In Rio de Janeiro and other tourist cities on the Brazilian coast, the Summer has always presented a significant increase in all kinds of crimes, mostly those against property. This occurs due to an influx of tourists, increasing the local attractiveness for criminals. As the beaches become overcrowded, the risks build up: mass robberies, thefts, robberies by fake beach sellers etc.

In response to such a trend, authorities reinforce public security in strategic locations: the waterfront, near central bus stops, important streets, and parks. Normally named “Summer Operation”, the extra security, however, is not enough to stop the usual increase in crimes.

Considering the facts described above, it appeared necessary to share with our clients a few recommendations regarding security risks typical from this time of the year.


  • Avoid unnecessary exposure of valuables/expensive items, including walk and talk on the phone
  • Try to circulate in a group, preferably with local friends. At night, avoid walking alone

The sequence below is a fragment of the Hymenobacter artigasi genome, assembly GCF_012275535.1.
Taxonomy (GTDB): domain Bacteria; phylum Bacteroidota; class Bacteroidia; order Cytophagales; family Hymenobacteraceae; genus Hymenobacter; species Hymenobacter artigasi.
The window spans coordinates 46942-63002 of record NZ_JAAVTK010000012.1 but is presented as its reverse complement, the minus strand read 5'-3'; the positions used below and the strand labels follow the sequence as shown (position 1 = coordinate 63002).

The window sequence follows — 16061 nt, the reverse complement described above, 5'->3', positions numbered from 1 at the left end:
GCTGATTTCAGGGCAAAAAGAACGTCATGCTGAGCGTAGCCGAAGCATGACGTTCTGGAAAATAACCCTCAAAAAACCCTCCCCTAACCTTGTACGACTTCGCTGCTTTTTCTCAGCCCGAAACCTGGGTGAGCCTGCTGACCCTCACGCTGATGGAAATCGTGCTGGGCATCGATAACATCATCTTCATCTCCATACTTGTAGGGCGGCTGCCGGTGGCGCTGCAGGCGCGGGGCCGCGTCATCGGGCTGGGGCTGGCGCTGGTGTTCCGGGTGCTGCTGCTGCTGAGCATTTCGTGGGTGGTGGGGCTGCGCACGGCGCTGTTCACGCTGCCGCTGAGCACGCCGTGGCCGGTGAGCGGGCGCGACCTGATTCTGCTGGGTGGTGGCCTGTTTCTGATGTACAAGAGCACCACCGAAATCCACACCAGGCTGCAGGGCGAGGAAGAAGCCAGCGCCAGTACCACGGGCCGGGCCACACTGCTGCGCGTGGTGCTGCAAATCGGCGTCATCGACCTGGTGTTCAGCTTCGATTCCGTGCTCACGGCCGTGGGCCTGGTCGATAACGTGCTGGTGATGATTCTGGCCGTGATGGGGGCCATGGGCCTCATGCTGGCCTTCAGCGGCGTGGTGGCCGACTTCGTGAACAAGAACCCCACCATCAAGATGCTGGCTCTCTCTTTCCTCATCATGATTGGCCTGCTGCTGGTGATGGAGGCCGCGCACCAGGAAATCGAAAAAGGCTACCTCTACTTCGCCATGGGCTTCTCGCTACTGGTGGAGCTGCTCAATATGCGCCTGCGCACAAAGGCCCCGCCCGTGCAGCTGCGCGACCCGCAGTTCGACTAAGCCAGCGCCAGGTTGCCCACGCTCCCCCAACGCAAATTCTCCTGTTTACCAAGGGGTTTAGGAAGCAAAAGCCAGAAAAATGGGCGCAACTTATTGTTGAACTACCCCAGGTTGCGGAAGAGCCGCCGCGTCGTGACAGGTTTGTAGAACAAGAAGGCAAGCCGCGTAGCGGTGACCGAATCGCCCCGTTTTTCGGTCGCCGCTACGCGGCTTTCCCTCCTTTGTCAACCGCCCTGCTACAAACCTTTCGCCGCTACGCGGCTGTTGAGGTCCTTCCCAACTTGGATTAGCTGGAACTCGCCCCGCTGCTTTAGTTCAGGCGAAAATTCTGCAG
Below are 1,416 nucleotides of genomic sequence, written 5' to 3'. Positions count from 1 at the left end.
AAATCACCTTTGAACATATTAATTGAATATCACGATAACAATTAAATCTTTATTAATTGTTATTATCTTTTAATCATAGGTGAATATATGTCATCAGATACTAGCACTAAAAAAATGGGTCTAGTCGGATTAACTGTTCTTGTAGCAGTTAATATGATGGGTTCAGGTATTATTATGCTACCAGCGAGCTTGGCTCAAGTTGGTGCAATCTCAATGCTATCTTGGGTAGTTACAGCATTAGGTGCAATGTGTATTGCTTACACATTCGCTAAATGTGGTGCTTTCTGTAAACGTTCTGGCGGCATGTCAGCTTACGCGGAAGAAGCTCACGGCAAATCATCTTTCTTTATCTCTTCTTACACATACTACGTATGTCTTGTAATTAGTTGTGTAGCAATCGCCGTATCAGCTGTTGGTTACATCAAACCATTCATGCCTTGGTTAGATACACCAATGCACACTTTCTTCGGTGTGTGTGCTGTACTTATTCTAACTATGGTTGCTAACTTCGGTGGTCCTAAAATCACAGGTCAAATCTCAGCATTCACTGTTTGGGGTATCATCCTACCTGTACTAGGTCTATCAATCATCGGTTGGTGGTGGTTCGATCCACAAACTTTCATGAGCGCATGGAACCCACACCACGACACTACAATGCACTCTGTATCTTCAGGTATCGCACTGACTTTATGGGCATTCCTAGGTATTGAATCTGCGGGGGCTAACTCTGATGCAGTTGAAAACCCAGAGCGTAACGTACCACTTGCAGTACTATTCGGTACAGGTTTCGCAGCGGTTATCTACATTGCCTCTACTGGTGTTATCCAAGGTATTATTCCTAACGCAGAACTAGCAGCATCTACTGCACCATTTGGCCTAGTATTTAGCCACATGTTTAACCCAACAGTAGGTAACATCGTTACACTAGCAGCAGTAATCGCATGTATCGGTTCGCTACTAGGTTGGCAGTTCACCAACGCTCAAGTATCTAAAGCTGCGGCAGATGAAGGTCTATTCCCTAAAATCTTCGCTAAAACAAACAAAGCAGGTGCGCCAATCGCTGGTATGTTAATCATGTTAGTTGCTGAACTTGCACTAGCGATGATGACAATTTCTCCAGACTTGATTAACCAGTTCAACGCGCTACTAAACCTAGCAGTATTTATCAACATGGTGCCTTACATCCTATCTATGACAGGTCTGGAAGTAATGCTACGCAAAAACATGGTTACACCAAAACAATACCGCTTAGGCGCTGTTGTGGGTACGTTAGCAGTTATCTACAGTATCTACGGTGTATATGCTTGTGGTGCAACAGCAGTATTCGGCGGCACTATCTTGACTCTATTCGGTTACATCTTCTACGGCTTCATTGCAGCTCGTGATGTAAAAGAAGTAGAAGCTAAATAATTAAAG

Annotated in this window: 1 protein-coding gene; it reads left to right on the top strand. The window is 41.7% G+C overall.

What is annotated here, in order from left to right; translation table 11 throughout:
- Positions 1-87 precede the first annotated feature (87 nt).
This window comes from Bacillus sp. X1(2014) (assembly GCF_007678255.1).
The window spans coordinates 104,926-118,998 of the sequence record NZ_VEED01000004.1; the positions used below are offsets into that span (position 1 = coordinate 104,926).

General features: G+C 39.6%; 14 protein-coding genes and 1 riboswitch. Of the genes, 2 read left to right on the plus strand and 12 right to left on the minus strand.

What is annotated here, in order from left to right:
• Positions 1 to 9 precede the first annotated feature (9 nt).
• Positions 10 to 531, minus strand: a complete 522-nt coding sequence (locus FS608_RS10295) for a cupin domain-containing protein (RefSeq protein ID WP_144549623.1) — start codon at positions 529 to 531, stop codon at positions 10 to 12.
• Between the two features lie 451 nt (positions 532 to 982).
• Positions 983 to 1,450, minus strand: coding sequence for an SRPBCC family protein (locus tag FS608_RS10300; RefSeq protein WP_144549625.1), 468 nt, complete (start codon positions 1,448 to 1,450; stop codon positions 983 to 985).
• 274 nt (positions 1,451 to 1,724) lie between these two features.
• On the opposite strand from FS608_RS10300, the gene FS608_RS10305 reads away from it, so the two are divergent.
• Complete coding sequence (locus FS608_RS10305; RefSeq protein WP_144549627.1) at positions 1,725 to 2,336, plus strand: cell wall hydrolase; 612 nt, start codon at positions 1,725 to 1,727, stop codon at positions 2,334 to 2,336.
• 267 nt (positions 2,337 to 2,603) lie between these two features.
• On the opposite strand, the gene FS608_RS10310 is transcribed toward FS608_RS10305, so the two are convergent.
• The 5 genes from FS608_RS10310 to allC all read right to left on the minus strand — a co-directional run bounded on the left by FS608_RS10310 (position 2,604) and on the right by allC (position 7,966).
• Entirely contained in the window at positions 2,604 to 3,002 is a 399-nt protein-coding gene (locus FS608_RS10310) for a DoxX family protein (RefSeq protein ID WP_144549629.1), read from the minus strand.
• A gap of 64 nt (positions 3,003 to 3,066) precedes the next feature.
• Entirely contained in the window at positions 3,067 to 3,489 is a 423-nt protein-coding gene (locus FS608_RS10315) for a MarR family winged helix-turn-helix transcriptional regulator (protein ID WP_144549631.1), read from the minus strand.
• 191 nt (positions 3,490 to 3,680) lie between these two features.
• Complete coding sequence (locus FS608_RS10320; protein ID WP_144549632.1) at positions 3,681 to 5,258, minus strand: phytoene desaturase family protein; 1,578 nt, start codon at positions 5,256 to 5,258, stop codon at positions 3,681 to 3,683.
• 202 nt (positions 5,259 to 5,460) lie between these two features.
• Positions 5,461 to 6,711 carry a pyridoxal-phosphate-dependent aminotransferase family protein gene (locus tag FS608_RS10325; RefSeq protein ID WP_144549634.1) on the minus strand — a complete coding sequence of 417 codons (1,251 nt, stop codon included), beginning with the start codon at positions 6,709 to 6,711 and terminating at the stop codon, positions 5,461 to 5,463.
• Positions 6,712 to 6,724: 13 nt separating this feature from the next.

• Maintain your original passport and documents in a safe place and carry copies
  • Bring only the strictly necessary to the beach and do not leave your belongings unattended when you go for a swim. Locals tend to ask other bathers
  • During holidays or on weekends, the beaches are normally overcrowded, it is when most crimes occur. Hence, whenever possible, prefer weekdays
  • If it is not possible to avoid the weekends, prefer going to the beaches outside of peak hours, in the morning, before 11:00, or in the late afternoon, after 15:00
  • In Rio, generally, the beaches of Copacabana, Ipanema and Arpoador are the ones that have more incidents. The access to and from gang-controlled areas is faster and Arpoador beach is half enclosed, only having an “exit” to Ipanema
  • Prefer quieter beaches, like Leblon and Barra da Tijuca
  • Be always attentive to your surroundings, never allow children to move away from you
  • If you find yourself in a mass robbery, be quick: try to remain calm, grab the kids and move with the crowd trying to reach a Municipal Guard or a Military Police nearby. Let your belongings in the sand. The most important is yours and your relatives’ safety
  • Check with the local public services the beaches bathing conditions. Thus, you can avoid contact with contaminated water.
  • Pay attention to strong marine currents, indicated by red flags or warning signs put by the lifeguards on the sand
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